Combat for Big Eyes Small Mouth also uses a defense roll mechanic, but allows for faster combat since it has few modifiers and uses only two six-sided dice. The easier combat lacks any strategic depth and, if it wasn’t for the added narrative in combat, would make many of them feel the same. For some players this combat is too simple, while other games’ combat like Burning Wheel or GODLIKE are too complicated.

GODLIKE has just as cumbersome dice-rolling as the Storytelling System, but at least the numbers are multi-dimensional. This is the best reason I can see for why a game would use multiple dice for an action check; that is, unless you really want to adjust probability into a bell curve.

Cyber Run

We set out designing Cyber Run combat rules to be simple, but still allow characters to specialize and for combat to be fast-paced, including narrative, social, and morale elements.


Similar to the 13th Age use of an escalation die, Cyber Run uses Adrenaline to make combat more deadly as it continues, allowing for faster combat resolution. Many card games have a similar mechanic, which at the beginning of the game allow for only low-powered cards to be played, but as the game progresses includes more powerful ones.

Vitality & Morale Points

These are similar to Fate Points because they can be used as modifiers, except that these points are a character quality, not a meta-game mechanic. This would make the point system more like Numenera’s stat points, with the exception that these point pools are not used when doing actions—only when modifying rolls or defending from other’s actions. Vitality points give characters an edge in combat, but need to be maintained above zero. Morale points can give bonuses in combat and are a defense against social or psychological attacks.

Cyber Run allows for narrative in combat through its strategies, handling of failed rolls, and its descriptive health system.


Cyber Run’s action list works similar to Fate’s Approaches, with the exception that Fate actions determine how an action is done, while Cyber Run strategies are about the character’s intent.

A Fate character could steal something using any Approach, like Sneaky, Quick or Forceful. Cyber Run characters decide which strategy they want to use for solving a problem, such as steal, cheat, or attack. The how is described by the player with role-playing. Strategies give players more choices during combat and offer character specialization in a particular strategy.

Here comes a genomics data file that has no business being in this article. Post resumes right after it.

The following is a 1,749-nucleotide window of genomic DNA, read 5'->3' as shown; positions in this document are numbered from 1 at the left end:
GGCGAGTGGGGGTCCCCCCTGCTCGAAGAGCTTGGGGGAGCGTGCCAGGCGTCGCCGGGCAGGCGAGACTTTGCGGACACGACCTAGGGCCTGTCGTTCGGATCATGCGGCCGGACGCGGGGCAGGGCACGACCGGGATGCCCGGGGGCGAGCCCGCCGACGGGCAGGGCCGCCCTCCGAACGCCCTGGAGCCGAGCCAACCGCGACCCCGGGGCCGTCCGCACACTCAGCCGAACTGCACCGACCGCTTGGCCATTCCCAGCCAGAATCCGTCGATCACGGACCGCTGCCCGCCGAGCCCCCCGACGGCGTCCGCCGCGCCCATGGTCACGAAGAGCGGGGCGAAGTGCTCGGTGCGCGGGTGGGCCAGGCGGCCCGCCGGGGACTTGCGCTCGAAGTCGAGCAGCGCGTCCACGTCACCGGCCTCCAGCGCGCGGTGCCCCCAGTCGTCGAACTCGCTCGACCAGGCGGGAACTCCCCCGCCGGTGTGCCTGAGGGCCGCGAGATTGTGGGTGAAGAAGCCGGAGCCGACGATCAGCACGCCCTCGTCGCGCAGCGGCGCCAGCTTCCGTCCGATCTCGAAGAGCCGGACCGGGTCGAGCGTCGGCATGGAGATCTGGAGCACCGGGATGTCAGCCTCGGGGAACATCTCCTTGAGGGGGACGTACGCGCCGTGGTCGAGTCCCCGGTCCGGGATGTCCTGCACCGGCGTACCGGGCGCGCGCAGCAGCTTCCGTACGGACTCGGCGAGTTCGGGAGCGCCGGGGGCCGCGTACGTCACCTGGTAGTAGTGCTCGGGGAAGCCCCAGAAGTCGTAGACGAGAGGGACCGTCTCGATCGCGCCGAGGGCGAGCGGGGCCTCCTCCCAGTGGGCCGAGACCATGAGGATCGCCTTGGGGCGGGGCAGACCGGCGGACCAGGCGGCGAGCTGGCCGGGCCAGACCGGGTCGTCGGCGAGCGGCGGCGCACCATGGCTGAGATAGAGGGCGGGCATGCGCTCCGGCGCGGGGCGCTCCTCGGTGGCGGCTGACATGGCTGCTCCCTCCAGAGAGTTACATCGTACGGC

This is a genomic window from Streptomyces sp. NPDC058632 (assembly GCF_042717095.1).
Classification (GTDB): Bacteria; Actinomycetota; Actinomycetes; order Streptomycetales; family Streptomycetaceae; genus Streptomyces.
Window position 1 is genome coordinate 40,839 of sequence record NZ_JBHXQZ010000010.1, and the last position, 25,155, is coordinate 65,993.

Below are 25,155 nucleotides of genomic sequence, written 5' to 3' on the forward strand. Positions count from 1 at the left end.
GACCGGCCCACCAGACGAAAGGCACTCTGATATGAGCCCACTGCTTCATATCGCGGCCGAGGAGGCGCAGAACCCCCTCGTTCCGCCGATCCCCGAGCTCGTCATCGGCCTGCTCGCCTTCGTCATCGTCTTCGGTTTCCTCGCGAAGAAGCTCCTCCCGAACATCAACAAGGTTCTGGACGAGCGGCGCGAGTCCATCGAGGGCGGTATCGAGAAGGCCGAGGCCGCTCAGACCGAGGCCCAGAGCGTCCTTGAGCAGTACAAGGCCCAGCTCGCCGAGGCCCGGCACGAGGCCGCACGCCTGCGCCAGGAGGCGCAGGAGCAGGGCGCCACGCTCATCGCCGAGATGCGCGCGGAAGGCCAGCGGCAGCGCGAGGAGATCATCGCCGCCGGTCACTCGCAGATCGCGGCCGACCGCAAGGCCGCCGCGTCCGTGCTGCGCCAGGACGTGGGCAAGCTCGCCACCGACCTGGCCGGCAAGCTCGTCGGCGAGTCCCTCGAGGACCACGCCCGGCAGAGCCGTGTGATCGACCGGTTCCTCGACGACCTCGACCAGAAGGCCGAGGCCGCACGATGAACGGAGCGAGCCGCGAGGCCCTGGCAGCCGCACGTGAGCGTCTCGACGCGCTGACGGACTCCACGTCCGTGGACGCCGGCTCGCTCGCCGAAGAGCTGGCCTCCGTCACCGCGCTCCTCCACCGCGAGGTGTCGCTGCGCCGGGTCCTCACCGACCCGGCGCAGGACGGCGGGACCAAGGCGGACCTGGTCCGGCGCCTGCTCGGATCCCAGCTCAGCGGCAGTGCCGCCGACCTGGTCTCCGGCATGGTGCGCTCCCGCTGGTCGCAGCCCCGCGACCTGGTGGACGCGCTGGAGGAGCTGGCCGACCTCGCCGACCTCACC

Cyber Run has a Doctor Who RPG-style initiative system. Originally inspired to mimic the feel of the show, it is a great mechanic for dealing with no-combat actions during a combat round and for allowing characters to run away.

Failed Rolls

The player has a choice after a failed action check to accept the failure or to spend Vitality or Morale points, depending on the situation, to gain a success. If the player accepts the failure, the GM looks at the degree of the failure, comparing the rolled number to the target number, counting every five points to add a degree of narrative change.

The greater the degree of failure, the greater the situation changed. The obstacle is most likely what changed, which requires the character to use a new tactic or different strategy to achieve his or her goal.

Health System

Cyber Run character wounds are a combination of traits and location-based damage. Unlike a simple point-pool mechanic, this system gives characters more detail and variety to their wounds.

  • 09/04/15

About Atticus Evil

Lead Game Designer for Cyber Run a Science Fiction RPG.